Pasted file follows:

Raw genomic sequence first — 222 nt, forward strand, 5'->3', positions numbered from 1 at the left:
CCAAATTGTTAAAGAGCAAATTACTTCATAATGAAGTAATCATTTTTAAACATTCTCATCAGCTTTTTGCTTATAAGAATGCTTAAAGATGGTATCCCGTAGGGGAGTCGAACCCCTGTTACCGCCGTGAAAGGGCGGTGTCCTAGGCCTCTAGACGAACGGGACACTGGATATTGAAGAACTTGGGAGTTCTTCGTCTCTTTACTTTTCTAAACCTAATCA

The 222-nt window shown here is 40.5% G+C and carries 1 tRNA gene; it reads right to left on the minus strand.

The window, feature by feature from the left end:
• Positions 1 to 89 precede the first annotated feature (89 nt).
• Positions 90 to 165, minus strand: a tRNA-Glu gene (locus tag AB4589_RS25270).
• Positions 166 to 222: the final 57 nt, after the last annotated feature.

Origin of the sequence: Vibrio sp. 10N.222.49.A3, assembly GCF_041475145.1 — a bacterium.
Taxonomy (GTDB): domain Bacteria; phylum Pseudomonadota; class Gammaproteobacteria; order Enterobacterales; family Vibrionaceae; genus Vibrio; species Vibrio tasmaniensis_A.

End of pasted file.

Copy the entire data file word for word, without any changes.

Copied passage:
Raw genomic sequence first — 222 nt, forward strand, 5'->3', positions numbered from 1 at the left:
CCAAATTGTTAAAGAGCAAATTACTTCATAATGAAGTAATCATTTTTAAACATTCTCATCAGCTTTTTGCTTATAAGAATGCTTAAAGATGGTATCCCGTAGGGGAGTCGAACCCCTGTTACCGCCGTGAAAGGGCGGTGTCCTAGGCCTCTAGACGAACGGGACACTGGATATTGAAGAACTTGGGAGTTCTTCGTCTCTTTACTTTTCTAAACCTAATCA

The 222-nt window shown here is 40.5% G+C and carries 1 tRNA gene; it reads right to left on the minus strand.

The window, feature by feature from the left end:
• Positions 1 to 89 precede the first annotated feature (89 nt).
• Positions 90 to 165, minus strand: a tRNA-Glu gene (locus tag AB4589_RS25270).
• Positions 166 to 222: the final 57 nt, after the last annotated feature.

Origin of the sequence: Vibrio sp. 10N.222.49.A3, assembly GCF_041475145.1 — a bacterium.
Taxonomy (GTDB): domain Bacteria; phylum Pseudomonadota; class Gammaproteobacteria; order Enterobacterales; family Vibrionaceae; genus Vibrio; species Vibrio tasmaniensis_A.